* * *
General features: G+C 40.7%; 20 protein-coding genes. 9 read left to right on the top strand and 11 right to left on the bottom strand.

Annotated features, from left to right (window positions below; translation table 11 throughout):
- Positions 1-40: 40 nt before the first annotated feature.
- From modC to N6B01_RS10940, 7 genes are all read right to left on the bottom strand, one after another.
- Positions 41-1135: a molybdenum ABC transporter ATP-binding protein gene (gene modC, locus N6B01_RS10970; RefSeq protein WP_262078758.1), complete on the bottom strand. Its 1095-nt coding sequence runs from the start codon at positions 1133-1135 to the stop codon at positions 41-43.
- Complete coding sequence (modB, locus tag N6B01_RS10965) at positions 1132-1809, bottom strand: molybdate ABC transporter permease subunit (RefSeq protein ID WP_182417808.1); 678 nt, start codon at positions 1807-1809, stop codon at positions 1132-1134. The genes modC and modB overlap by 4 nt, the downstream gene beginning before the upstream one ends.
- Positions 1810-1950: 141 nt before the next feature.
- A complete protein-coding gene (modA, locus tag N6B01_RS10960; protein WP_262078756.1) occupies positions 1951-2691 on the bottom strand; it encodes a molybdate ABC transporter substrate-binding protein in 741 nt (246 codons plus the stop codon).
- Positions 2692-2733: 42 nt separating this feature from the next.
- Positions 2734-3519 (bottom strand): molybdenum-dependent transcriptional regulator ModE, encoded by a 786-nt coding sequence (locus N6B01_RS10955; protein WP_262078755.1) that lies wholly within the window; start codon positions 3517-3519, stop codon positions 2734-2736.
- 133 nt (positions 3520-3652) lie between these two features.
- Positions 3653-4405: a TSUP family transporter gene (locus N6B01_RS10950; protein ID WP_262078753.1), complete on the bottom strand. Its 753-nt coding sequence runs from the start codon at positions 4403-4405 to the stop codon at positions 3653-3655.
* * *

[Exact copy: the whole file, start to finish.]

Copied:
General features: G+C 40.7%; 20 protein-coding genes. 9 read left to right on the top strand and 11 right to left on the bottom strand.

Annotated features, from left to right (window positions below; translation table 11 throughout):
- Positions 1-40: 40 nt before the first annotated feature.
- From modC to N6B01_RS10940, 7 genes are all read right to left on the bottom strand, one after another.
- Positions 41-1135: a molybdenum ABC transporter ATP-binding protein gene (gene modC, locus N6B01_RS10970; RefSeq protein WP_262078758.1), complete on the bottom strand. Its 1095-nt coding sequence runs from the start codon at positions 1133-1135 to the stop codon at positions 41-43.
- Complete coding sequence (modB, locus tag N6B01_RS10965) at positions 1132-1809, bottom strand: molybdate ABC transporter permease subunit (RefSeq protein ID WP_182417808.1); 678 nt, start codon at positions 1807-1809, stop codon at positions 1132-1134. The genes modC and modB overlap by 4 nt, the downstream gene beginning before the upstream one ends.
- Positions 1810-1950: 141 nt before the next feature.
- A complete protein-coding gene (modA, locus tag N6B01_RS10960; protein WP_262078756.1) occupies positions 1951-2691 on the bottom strand; it encodes a molybdate ABC transporter substrate-binding protein in 741 nt (246 codons plus the stop codon).
- Positions 2692-2733: 42 nt separating this feature from the next.
- Positions 2734-3519 (bottom strand): molybdenum-dependent transcriptional regulator ModE, encoded by a 786-nt coding sequence (locus N6B01_RS10955; protein WP_262078755.1) that lies wholly within the window; start codon positions 3517-3519, stop codon positions 2734-2736.
- 133 nt (positions 3520-3652) lie between these two features.
- Positions 3653-4405: a TSUP family transporter gene (locus N6B01_RS10950; protein ID WP_262078753.1), complete on the bottom strand. Its 753-nt coding sequence runs from the start codon at positions 4403-4405 to the stop codon at positions 3653-3655.